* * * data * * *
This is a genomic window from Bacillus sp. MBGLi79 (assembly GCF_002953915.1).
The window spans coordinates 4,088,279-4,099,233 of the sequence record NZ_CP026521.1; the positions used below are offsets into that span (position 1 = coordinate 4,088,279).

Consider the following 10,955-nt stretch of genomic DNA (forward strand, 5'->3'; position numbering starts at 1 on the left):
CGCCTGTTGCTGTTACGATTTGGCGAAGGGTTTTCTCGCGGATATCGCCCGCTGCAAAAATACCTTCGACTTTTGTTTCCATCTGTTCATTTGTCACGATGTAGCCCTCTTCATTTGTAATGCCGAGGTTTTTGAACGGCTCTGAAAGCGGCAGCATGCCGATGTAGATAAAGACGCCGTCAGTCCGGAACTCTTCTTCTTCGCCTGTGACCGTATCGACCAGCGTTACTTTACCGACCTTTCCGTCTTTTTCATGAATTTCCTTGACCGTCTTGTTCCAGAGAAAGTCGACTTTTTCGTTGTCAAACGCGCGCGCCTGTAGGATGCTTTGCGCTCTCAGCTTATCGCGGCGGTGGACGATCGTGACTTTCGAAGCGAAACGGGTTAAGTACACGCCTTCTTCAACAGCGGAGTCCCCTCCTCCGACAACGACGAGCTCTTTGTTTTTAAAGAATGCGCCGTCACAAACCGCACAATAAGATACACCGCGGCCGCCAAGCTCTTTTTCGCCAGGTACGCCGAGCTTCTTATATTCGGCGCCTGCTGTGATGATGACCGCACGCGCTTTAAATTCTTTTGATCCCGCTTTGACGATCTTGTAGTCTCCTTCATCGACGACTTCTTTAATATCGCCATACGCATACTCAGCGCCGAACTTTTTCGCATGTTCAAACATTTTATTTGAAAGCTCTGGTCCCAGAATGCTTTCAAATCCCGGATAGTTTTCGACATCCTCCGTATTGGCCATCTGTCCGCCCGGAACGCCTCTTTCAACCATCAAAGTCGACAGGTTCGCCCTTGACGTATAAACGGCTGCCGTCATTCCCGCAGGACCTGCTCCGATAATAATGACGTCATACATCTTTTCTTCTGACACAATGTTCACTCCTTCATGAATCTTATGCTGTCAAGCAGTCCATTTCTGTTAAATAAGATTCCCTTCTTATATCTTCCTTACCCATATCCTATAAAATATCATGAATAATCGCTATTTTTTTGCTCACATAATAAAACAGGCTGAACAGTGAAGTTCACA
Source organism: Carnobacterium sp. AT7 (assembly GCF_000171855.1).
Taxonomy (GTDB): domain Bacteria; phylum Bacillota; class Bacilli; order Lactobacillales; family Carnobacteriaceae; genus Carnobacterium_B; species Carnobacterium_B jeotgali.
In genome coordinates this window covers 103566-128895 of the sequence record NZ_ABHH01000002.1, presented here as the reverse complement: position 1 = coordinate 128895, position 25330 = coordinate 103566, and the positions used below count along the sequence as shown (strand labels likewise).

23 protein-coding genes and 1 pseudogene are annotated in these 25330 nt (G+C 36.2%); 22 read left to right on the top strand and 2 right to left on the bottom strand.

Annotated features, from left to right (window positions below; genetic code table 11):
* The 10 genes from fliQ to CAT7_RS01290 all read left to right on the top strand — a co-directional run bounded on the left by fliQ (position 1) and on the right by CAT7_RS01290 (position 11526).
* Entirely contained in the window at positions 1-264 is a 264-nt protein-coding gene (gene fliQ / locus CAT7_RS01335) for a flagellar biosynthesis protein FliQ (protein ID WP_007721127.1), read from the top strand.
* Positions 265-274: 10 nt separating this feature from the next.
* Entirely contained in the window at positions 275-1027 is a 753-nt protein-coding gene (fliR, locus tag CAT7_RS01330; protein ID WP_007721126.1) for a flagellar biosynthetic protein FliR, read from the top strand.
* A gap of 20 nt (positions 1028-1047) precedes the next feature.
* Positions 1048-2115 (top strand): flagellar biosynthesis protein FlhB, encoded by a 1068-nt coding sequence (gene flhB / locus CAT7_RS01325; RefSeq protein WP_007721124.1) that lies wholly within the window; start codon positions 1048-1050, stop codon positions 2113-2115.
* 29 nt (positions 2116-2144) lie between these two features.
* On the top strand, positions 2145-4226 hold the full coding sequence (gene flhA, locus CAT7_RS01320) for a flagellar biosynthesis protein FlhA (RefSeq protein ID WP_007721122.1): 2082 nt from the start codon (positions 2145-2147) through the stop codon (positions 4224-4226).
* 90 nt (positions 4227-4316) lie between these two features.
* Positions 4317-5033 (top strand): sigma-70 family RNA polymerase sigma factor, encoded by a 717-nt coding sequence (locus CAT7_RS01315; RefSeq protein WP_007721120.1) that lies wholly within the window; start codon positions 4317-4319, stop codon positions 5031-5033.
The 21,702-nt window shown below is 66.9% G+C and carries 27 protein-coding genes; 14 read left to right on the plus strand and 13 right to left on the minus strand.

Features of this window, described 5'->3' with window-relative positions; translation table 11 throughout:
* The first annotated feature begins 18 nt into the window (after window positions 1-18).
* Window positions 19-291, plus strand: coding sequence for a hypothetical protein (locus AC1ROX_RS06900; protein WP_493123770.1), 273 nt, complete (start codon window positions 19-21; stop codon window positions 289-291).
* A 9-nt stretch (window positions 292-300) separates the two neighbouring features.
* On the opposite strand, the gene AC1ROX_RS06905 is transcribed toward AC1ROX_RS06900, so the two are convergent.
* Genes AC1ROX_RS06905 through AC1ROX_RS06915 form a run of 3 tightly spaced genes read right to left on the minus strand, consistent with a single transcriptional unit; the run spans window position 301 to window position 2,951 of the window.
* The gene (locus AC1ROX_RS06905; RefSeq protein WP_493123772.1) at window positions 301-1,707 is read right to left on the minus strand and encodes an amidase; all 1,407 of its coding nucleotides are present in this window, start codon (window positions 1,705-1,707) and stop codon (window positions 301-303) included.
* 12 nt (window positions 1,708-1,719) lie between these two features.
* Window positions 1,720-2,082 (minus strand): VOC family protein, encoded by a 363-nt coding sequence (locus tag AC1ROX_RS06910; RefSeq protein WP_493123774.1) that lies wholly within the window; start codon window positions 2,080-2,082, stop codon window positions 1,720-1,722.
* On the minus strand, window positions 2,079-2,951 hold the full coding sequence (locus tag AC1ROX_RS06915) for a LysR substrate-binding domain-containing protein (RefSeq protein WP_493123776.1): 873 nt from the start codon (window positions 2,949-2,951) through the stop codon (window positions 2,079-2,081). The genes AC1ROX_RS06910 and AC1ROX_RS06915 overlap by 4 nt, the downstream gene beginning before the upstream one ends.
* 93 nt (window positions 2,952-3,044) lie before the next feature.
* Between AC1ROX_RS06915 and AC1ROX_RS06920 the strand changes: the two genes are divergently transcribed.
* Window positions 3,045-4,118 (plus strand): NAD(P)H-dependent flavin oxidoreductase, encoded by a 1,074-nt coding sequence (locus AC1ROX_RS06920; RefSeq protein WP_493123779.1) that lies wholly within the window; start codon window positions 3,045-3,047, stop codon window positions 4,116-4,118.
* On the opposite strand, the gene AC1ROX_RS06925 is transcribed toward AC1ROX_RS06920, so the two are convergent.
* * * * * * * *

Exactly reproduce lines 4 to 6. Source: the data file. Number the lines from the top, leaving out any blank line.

CGCCTGTTGCTGTTACGATTTGGCGAAGGGTTTTCTCGCGGATATCGCCCGCTGCAAAAATACCTTCGACTTTTGTTTCCATCTGTTCATTTGTCACGATGTAGCCCTCTTCATTTGTAATGCCGAGGTTTTTGAACGGCTCTGAAAGCGGCAGCATGCCGATGTAGATAAAGACGCCGTCAGTCCGGAACTCTTCTTCTTCGCCTGTGACCGTATCGACCAGCGTTACTTTACCGACCTTTCCGTCTTTTTCATGAATTTCCTTGACCGTCTTGTTCCAGAGAAAGTCGACTTTTTCGTTGTCAAACGCGCGCGCCTGTAGGATGCTTTGCGCTCTCAGCTTATCGCGGCGGTGGACGATCGTGACTTTCGAAGCGAAACGGGTTAAGTACACGCCTTCTTCAACAGCGGAGTCCCCTCCTCCGACAACGACGAGCTCTTTGTTTTTAAAGAATGCGCCGTCACAAACCGCACAATAAGATACACCGCGGCCGCCAAGCTCTTTTTCGCCAGGTACGCCGAGCTTCTTATATTCGGCGCCTGCTGTGATGATGACCGCACGCGCTTTAAATTCTTTTGATCCCGCTTTGACGATCTTGTAGTCTCCTTCATCGACGACTTCTTTAATATCGCCATACGCATACTCAGCGCCGAACTTTTTCGCATGTTCAAACATTTTATTTGAAAGCTCTGGTCCCAGAATGCTTTCAAATCCCGGATAGTTTTCGACATCCTCCGTATTGGCCATCTGTCCGCCCGGAACGCCTCTTTCAACCATCAAAGTCGACAGGTTCGCCCTTGACGTATAAACGGCTGCCGTCATTCCCGCAGGACCTGCTCCGATAATAATGACGTCATACATCTTTTCTTCTGACACAATGTTCACTCCTTCATGAATCTTATGCTGTCAAGCAGTCCATTTCTGTTAAATAAGATTCCCTTCTTATATCTTCCTTACCCATATCCTATAAAATATCATGAATAATCGCTATTTTTTTGCTCACATAATAAAACAGGCTGAACAGTGAAGTTCACA
Source organism: Carnobacterium sp. AT7 (assembly GCF_000171855.1).
Taxonomy (GTDB): domain Bacteria; phylum Bacillota; class Bacilli; order Lactobacillales; family Carnobacteriaceae; genus Carnobacterium_B; species Carnobacterium_B jeotgali.